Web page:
Research

Thünen-Institut Wood Species Identification Report

Volker Haag


Reference: KO/1355/18 Date: 18/02/2019


Determination of Wood Species

As part of an exploratory trip, we were in the Museo Nazionale degli Strumenti Musicali in Roma from December 16 to 18, 2018, and have a wood species determination of the individual components of the

Barberini Harp (Roma 1633, Geronimo Acciari).

In addition, we have other wood samples (fragments) from an institute in Bologna (preliminary investigation 2017 / X-ray technology and SEM), which we were able examine at the Thünen-Institut for the purpose of microscopic determination. The results of our investigation are not entirely in agreement with the results of the Bologna team investigation.



Investigation Report

The anatomical determination of the structural features for wood species identification was carried out in a completely non-destructive way (with a few exceptions, in consultation with the museum management), with the help of a high-resolution 3D-reflected light microscope (Keyence: VHX-S550). This special microscope has an integrated image analysis software that enables the production of flat observation surfaces so as to enable identification of structural features. The detected structural features of the examined areas of the harp were prepared for comparison with the scientific wood collection at the Thünen Institute für Holzforschung, as well as with the databases macroHOLZdata and microHOLZdata (the two databases were developed at the Thünen-Institut, Institut für Holzforschung [Institute for Wood Research]).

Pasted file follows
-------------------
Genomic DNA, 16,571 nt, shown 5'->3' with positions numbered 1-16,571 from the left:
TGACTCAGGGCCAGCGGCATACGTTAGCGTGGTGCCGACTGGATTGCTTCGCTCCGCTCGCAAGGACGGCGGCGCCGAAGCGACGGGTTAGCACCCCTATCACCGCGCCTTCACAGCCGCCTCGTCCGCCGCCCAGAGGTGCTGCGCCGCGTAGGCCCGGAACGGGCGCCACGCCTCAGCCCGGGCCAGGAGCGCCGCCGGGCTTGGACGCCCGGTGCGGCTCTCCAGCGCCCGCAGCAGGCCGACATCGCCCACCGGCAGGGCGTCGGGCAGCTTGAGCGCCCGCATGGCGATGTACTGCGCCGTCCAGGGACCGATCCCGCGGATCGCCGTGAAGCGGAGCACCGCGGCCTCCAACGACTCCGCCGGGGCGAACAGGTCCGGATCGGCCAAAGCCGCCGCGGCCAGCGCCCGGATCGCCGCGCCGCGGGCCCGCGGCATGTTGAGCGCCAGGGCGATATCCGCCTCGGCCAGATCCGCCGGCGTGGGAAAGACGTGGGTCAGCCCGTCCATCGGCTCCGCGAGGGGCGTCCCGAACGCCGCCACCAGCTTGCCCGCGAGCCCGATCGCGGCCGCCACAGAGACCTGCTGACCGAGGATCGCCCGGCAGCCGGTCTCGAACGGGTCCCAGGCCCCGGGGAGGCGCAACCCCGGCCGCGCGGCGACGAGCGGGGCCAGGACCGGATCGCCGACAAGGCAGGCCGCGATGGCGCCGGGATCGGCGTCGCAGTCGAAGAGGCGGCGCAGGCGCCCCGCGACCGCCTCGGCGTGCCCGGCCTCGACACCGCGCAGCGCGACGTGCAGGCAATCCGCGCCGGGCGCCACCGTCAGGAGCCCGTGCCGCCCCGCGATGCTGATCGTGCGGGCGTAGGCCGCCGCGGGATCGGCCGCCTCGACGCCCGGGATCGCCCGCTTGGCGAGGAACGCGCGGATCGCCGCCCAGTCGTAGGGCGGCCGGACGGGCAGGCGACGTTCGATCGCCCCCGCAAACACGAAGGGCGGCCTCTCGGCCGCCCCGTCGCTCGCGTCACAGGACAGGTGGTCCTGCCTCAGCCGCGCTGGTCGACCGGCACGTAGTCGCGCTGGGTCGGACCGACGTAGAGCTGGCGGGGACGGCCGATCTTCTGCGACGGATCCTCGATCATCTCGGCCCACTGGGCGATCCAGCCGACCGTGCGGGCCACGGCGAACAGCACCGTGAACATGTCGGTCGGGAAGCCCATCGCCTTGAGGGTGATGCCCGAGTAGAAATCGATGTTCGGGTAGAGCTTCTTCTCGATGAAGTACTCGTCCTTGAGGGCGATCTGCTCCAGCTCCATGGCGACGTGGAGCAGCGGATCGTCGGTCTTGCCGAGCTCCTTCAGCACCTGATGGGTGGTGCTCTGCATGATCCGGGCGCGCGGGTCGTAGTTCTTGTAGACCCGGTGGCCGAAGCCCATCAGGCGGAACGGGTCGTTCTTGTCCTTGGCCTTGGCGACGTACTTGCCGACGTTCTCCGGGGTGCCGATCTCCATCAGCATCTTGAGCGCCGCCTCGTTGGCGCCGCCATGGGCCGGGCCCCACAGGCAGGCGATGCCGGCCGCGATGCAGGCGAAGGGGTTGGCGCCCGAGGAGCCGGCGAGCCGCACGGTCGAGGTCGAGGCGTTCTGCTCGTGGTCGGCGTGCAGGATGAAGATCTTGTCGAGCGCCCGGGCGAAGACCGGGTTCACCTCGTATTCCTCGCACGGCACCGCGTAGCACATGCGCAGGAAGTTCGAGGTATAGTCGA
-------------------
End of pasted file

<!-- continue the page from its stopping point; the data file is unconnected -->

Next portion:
The column of the harp (1), and the neck (2) (Fig. 1).

The column and the neck (1 and 2) correspond fully, in terms of macroscopic and microscopic structural features, to the wood of the botanical genus

Juglans spp. = Walnut, walnut; from the JUGLANDACEAE family.


The soundboard, detail (Fig. 2).

The soundboard (3) corresponds fully, in terms of macroscopic and microscopic structural features, to the wood of the botanical genus

Abies spp. = Fir, fir; from the family of PINACEAE.


The inner construction timbers (4) could be examined in the area connecting to the soundboard (which cannot be seen in the image) and also show full correspondence with the wood of the botanical genus

Abies spp. = Fir, fir; from the family of PINACEAE.


The body of the harp, left, and the interior, right (Fig. 3).

The body (5) of the Barberini Harp is also made of softwood—further examination was not possible at this point, as damage to the paintwork has over the centuries been thickly brushed over or retouched several times. An examination inside the instrument was not possible either.



The blue arrow points to buttons (Fig. 4).

The examined buttons (6) show full correspondence with the wood of the botanical genus

Buxus spp. = Boxwood, box; from the family of BUXACEAE.


As previously mentioned, we are planning to publish the results in a scientific article: probably in a well-known “specialist," German-language journal and in an international scientific publication. However, this will be delayed a little, as other scientific articles (publications) must first be completed.




Cite:&&Volker Haag, “Thünen-Institut Wood Species Identification Report," Harfenlabor.com, May 11, 2022, https://www.harfenlabor.com/research/thunen-wood-species-identification-report/.

Images:&&Fig. 1 Examined components of the harp, the column (marked with 1) and the neck (marked with 2). Photo: Swati Tamantini, 2018.&& Fig. 2 Examined component of the harp, the soundboard (marked with 3). Photo: Swati Tamantini, 2018.&& Fig. 3 Examined component of the harp, the body (left, marked with 5) and unexamined interior of the body (right, marked with 5). Photo: Swati Tamantini, 2018.&& Fig. 4 Examined component of the harp, the buttons (marked 6). Photo: Swati Tamantini, 2018.&&

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